If you find a Build Sheet it’s important to check to see if it’s the correct one for the car. Many times I’ve found Build Sheets in cars that belonged to different cars. Like I said earlier, I think placing Build Sheets in the vehicles was a way to discard something that they felt was no longer needed; therefore, didn’t matter what car they went in as long as the paper wasn’t cluttering the factory. It’s decades later and a Build Sheet is one of the most important documents an E-Body can have. To check if it’s the correct Build Sheet for the car look along the top of the sheet and find the box that says Vehicle Identification Number. See photo 17.
For the Build Sheet to be a correct match for the car it must match the VIN on the dash. If it does not match, there’s a good chance that it belongs to another car owner who would appreciate its missing Build Sheet. Contact the main Mopar registries to determine whether they know where the car is that the mismatched Build Sheet belongs to. Barry Washington of Hamtramck-Historical.com or Galen Govier are good places to start. And you can also ask to see if they know where the Build Sheet is to the car you’re looking at (if it’s missing). Also post it on the E-Bodies.org forum so it comes up in Google searches. I’ve found a numbers matching 440 engine through a Google search that brought up an old Forum post. That was exciting!
The Door Mylar data VIN decal is printed on a black and silver sticker and is tamperproof. So if you try to remove it the sticker comes apart and the VIN is no longer readable. But not to worry if your project does not have the original Door Mylar data VIN decal because a company called ECS Automotive Concepts reproduces fantastic replicas. For a reasonable price you can order a brand new (Chrysler approved and licensed) Door Mylar VIN decal. If you are looking at an original un-restored E-Body then the Door Mylar data VIN decal should be in place and match the Dash VIN. Check to see if it’s been painted over or taped off and painted around. All factory Door Mylar data VIN decals were placed on the vehicle after paint. From what we’ve seen the Hamtramck built E-Bodies had the Door Mylar data VIN decal installed horizontally and the LA built E-Bodies had them placed them vertically. Lots of repainted cars tape around this decal instead of replacing it. Photo 19 is of an original Door Mylar data VIN decal.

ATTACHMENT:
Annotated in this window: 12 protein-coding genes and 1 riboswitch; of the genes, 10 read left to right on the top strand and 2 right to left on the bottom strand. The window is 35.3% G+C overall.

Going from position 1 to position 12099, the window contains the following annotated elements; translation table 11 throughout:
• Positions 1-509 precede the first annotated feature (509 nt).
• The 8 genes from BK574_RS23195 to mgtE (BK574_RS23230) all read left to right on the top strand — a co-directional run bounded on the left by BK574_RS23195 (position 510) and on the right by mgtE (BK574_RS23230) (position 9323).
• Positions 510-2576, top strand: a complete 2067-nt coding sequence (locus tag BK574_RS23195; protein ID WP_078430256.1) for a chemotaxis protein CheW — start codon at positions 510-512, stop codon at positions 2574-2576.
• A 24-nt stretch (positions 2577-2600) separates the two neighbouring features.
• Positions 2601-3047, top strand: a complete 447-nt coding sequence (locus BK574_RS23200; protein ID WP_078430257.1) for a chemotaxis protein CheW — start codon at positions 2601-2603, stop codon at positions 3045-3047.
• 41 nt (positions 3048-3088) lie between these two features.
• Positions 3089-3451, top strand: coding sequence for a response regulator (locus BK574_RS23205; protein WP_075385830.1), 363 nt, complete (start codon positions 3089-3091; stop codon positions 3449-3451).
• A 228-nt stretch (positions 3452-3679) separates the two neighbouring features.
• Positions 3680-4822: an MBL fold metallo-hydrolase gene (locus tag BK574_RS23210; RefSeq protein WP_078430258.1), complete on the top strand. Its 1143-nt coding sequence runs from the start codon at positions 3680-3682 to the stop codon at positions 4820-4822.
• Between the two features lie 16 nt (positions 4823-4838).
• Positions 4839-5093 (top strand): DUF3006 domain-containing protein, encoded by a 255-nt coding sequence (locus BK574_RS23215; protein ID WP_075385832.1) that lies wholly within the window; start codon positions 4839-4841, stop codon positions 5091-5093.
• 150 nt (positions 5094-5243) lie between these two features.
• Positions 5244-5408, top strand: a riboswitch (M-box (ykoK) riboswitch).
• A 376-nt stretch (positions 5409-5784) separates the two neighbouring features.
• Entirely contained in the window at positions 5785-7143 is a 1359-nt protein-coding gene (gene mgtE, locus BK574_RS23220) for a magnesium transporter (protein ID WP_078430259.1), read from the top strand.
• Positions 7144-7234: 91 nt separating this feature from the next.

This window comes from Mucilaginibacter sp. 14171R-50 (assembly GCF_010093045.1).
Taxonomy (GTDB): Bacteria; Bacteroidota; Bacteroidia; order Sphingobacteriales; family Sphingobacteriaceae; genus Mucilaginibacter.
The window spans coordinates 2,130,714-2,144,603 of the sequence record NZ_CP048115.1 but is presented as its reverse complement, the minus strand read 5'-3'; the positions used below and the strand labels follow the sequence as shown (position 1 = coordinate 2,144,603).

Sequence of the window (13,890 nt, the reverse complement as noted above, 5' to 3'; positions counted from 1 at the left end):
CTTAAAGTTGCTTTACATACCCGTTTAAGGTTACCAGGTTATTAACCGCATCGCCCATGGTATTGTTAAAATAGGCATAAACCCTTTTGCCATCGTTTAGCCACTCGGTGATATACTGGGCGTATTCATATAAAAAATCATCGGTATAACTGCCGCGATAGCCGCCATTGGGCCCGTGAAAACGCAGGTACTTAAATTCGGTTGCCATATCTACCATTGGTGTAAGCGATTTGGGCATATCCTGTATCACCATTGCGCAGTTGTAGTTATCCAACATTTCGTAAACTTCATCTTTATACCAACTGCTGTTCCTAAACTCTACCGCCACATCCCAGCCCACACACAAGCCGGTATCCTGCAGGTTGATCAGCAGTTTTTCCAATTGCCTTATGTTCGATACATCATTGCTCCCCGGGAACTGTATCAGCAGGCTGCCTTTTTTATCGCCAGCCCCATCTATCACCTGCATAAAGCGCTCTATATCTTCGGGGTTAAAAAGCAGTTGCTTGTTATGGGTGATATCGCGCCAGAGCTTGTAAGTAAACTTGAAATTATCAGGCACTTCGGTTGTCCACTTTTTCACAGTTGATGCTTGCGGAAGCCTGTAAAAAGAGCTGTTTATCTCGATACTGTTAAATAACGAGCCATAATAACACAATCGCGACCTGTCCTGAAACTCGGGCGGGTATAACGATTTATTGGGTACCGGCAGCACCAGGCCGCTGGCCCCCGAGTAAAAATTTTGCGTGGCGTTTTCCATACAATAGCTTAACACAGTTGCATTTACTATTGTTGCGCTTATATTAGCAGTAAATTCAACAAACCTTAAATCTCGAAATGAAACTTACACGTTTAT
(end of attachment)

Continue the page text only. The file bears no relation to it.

Bonus time! There’s a little known 11th VIN that very few people know about. That’s because it’s rare and not many cars are found with it. It’s the Warranty Card that was placed in the glove box. See Photo 20. The VIN is either hand written or typed on the Card. The Warranty Cards are reproduced by ECS Automotive Concepts.
You might be wondering why we didn’t talk about the Rear End or Trunk Lip VINs. That’s because only B-Bodies got a VIN stamped on the left side of the Trunk Lip rail (about half way up) and there was never any VINs stamped on Rear Ends. Dana 60’s they stamped a date, but not a VIN.
Thanks to 4cruzin, 303 Mopar, headejm and anlauto from the E-Bodies.org site for their help with this article. If you still have any questions about VIN numbers on an E-Body or if there is anything else I can help with, feel free to contact me on the E-Bodies.org forum. I’m member Cuda Cody. Go E-Bodies!
Everything I have written (above) I believe to be true and is published with the intent to entertain. If it helps first time buyers gain knowledge about these wonderful muscle cars, that’s a bonus. Do your own research and make your own decisions on any car you buy. There are exceptions and factory errors that need to be evaluated on a base by base case. This is not meant to be a stand alone final say on documenting or verifying the authenticity of any E-Body. When purchasing an E-Body, especially one of great value, it’s best to hire a professional to inspect and validate the cars condition. It’s also a good idea to check with some of the Mopar experts that have databases set up to keep track of E-Bodies as they can help identify cars with questionable histories. People like Barry Washington of Hamtramck-Historical.com or Galen Govier keep and maintain some of the largest databases in this hobby. VIN fraud is very real and this information is meant to help any new buyer from falling victim to it. If you need a quick opinion or answer to a question, the major online Forums are a good place to look for help too. Forums often have members with vast amounts of knowledge & experience and they freely share it with new members. The E-Bodies.org forum is a good place to start and there’s also Moparts.com.